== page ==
“3.75. I wanted to read this because it’s set on an island in Ireland, there’s a castle and a forest right outside of it, there’s magic, fairy lore, and a rabbit companion. I wish those things were more prominent in the story, we leave that setting really soon into the book. I love all of those things! I love this so much: “The island was hers to explore. There were books to read, thousands of them in the castle library, and Rowan brought back more all the time. There were trees to climb, caves along the beach to get lost in, traces of the fair folk who once lived on the island to find and bring home. She was a half-wild thing of ink and grass and sea breezes, raised by books and rabbits and fairy lore, and that was all she cared to be.” (P 8). I love that quote, My issue though is that’s what I want to read about but that’s not what the plot focuses on. I was disappointed because I got excited to read about those things but then it’s such a small part of the story. I would love to read about that setting for half of the book or even all of it. I have a major issue with books that start in a setting that I enjoy a lot and then after it hooks me in with that, it changes and doesn’t go back. I want to read about that setting, that’s a wonderful setting. After they left the island I didn’t enjoy it for awhile until it changed to being at the house. I don’t like how it’s like oh this is what we used to do: “Biddy had always loved the lash of the wind, the low rumble of thunder, the dash through the quickening rain to herd the chickens into the old fort and drag the goats inside. The three ofthem would curl up by the fire with biscuits and hot milk and a solid pile of gothic novels, and stay there reading and giggling over the scary bits until it passed. Often, if the storm raged all night, she would fall asleep on the cushions with Hutch at her side and wake to bright sunshine and the world made new.” (P 206) That is wonderful, cozy imagery. We don’t get to see that though. We’re just told that’s what the character used to do and enjoyed. Like I want to read about that!! That sounds so cozy!! It’s just so frustrating that the good parts are just thoughts the main character has as some part of her life in the past, like yes that makes me relate to her more and like her more but then the author makes it to where that is just what we’re told. That would be such a delightful cozy story to read, if the entire novel or at least a good chunk of it was full of scenes like that. Don’t just tell me that’s what they used to do and then make me read about the turmoil and conflicts throughout the main chunk of the story. I almost dnfed it but it ended up gripping me more and making me want to read more. There were some parts that I enjoyed like Bridget and Hutch’s relationship, Bridget’s character development, and at the end whenever they went back to the island I was happy to be returned to that setting but I wish it were under happier circumstances. I enjoyed how Bridget started turning into a raven and got the hang of it, and was brave enough to venture back to London not only to save Rowan but also to restore magic to the world. I enjoyed how she found a library inside of a tree, how Hutch is always there trying to help her. I’m glad I ended up enjoying most of the book, but I got annoyed by the dialogue especially nearing the end, it just gets repetitive with how much Bridget is questioning everyone. Like to me it was obvious that Morgaine and Rowan cared for her yet she questions them both for so long, it’s not necessary. I was really interested and it was so hard to stop reading in the last 50%, I really enjoyed when Bridget realized Morgaine was on her side and they worked together. It was easy for me to picture everything like the raven flying and seeing magic for the first time. All of the memory scenes felt like a dream sequence and it felt really dreamy and sentimental and nice. I normally can’t enjoy whenever a story is just stressful but somehow the writing was good enough to not make me too stressed. I just think the story is told really well in most parts despite my earlier complaints. The ending was good, I thought it was so nice that Bid returns magic to the world, and that Hutch saves Rowan. I was happy they returned to the island and that the ending wasn’t rushed. I wanted the last pages to be full of Bid doing all of the things she said she used to do that we didn’t actually get to see present tense but that didn’t happen. I’m so frustrated with this author, like there’s 2 paragraphs that are really nice after they are back on the island, taking above how the trees rustle with magic and the breeze smelling of moonlight, and then how Morgaine took her shopping like she had said she would. But then the rest of it is just talking about nightmares and the future. You had a perfect line up for the ending to just be happy, walking around the island, reading in the library while it rains, but no the last few pages are just a conversation? Oh my god. I’m so conflicted on my rating. I thought for sure since there was still like 20 pages left that it would be full of being on the island having a good time with Hutch and Rowan, why couldn’t we have that”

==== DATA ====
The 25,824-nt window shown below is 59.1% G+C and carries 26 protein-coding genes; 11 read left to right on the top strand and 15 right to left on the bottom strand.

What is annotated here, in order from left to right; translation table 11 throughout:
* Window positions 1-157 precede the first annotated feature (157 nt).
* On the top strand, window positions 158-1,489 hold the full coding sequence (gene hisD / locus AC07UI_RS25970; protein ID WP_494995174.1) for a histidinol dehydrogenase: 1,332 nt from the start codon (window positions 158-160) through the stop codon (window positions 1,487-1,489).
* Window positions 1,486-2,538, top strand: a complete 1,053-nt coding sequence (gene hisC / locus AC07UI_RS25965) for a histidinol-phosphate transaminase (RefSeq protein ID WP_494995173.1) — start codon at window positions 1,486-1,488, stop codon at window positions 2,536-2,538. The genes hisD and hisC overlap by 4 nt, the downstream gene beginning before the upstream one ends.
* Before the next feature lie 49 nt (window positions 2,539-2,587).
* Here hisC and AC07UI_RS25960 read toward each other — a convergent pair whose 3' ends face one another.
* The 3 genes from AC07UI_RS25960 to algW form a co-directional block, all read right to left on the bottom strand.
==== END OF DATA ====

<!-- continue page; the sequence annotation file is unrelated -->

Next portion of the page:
“A very whimsical, magical journey about a girl having to leave behind the innocence of her childhood to help others Also a father daughter type relationship that just had my heart. This is the first book that had me tearing up in a year and half The only critique I have: during the really high stakes, high suspense moments there were like 20 pages of explanations and thoughts and feelings before we got action. After so much explanation it really sucked the anticipation and suspense out of the scene. It was over-explained. It would’ve been a five star had the last 20% of the book been more focused”

About H. G. Parry

H.G. Parry lives in a book-infested flat on the Kapiti Coast in New Zealand, which she shares with her sister, a cat, three guinea pigs, and two over-active rabbits. She holds a Ph.D. in English Literature from Victoria University of Wellington and has taught English, film, and media studies.